My main subjects are the three Queen Anne's Lace blooms which I masked prior to painting with Pebeo drawing gum. I've yet to ID the little flowers also masked in the lower right corner. The two objects that look like large Q-tips are some field grasses I added to the bouquet for a vertical element. I want to keep the background loose and juicy to contrast with the tighter style of the main subjects.
It's the August blooming lull in my gardens so I went 'weed' picking. The weeds are blooming just fine through all the dry days and overly hot temps we've been experiencing this year while their more gentrified and hybridized cousins (that have received special treatment all summer long, I might add) are done for the season. What I came home with was a lovely bouquet more than suitable for a painting.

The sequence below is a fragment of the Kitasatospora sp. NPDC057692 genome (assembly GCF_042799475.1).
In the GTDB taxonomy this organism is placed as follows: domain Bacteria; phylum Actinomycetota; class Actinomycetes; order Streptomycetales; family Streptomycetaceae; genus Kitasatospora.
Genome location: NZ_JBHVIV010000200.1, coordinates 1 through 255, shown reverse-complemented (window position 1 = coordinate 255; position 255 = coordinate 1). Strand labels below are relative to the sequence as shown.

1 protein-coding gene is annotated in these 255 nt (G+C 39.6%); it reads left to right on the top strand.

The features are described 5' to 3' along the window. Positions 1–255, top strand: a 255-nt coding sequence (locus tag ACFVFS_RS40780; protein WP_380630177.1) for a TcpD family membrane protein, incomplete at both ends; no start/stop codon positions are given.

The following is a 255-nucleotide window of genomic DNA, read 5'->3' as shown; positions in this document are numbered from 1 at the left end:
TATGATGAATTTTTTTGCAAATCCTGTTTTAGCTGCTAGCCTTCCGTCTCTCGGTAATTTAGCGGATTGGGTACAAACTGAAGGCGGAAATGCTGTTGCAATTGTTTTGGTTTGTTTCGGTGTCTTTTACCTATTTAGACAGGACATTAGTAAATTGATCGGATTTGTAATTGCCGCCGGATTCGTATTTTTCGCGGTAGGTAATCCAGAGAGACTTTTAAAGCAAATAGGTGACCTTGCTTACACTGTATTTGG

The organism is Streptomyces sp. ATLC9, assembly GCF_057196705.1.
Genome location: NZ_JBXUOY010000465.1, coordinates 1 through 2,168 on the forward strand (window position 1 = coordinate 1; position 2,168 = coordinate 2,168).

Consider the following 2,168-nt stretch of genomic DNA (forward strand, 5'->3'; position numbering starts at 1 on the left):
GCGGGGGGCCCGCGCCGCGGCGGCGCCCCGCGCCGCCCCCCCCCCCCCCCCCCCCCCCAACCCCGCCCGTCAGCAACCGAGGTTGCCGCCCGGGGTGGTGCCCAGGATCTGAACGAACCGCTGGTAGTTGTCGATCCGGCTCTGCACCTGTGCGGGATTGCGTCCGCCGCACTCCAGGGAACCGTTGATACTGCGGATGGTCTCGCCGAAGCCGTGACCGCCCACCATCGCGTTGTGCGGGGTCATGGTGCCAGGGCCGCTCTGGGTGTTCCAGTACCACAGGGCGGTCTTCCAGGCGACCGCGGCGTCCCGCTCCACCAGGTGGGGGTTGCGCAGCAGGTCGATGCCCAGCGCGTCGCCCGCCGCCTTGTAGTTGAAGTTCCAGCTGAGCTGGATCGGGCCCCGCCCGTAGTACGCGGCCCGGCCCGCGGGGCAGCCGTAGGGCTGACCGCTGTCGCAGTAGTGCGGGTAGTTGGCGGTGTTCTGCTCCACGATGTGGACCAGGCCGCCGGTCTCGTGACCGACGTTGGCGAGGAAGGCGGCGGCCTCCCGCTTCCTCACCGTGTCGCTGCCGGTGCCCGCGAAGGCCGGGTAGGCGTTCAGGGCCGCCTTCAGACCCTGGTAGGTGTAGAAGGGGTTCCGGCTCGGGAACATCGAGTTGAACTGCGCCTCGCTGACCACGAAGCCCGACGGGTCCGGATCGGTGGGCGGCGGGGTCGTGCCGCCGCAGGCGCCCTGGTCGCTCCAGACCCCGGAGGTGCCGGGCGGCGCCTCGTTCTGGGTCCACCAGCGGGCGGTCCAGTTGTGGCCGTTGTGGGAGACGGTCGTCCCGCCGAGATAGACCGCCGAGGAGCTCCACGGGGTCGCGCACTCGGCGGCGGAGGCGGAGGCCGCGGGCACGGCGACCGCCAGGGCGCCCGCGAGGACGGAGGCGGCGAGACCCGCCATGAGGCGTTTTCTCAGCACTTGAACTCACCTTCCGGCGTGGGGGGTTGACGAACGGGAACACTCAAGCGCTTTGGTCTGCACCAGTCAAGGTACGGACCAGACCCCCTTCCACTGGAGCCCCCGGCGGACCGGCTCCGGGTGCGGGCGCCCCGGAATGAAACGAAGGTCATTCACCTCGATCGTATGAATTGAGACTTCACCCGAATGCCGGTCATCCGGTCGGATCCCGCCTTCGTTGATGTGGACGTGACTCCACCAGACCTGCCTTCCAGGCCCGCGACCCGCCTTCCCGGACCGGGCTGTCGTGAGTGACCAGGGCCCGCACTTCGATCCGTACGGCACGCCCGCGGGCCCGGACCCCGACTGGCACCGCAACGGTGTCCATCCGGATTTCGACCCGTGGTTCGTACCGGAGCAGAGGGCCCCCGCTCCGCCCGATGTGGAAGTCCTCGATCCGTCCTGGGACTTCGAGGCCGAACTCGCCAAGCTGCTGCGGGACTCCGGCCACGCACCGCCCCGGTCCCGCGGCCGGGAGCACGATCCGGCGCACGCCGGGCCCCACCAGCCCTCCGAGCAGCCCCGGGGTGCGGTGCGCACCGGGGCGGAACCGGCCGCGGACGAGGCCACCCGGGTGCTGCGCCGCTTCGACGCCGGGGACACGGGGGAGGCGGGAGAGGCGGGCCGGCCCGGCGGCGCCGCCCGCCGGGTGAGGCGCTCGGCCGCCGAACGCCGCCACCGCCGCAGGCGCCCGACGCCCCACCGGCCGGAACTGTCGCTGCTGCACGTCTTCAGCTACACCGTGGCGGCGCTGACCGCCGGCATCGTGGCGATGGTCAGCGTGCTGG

Even though everything I picked was very familiar to me by sight I did not know the proper names of most so I did an online search..'native weeds of Michigan', then 'native wildflowers of Michigan'. The same plants came up in both searches which begs the question...what distinguishes a weed from a wildflower?
I recall a quote I read somewhere in the past that stated, "A weed is a plant out of place." I discovered this quote didn't come from a gardener but from the lead character in a book by Jim Thompson titled, 'The Killer Inside Me'. The lead character is Lou Ford, a laid back, rather slow small town sheriff in Texas who is also a psychotic killer in his off hours. Haven't read the book but I did see the movie and it was chilling...but I digress.
On a happier note I also discovered a book written by Aliki, (author of 50 children's books) titled, 'A Weed is a Flower, The Life of George Washington Carver'.
Conclusion: Whether a plant is a weed or a flower lies in it's nature and in the eyes and mind of the beholder.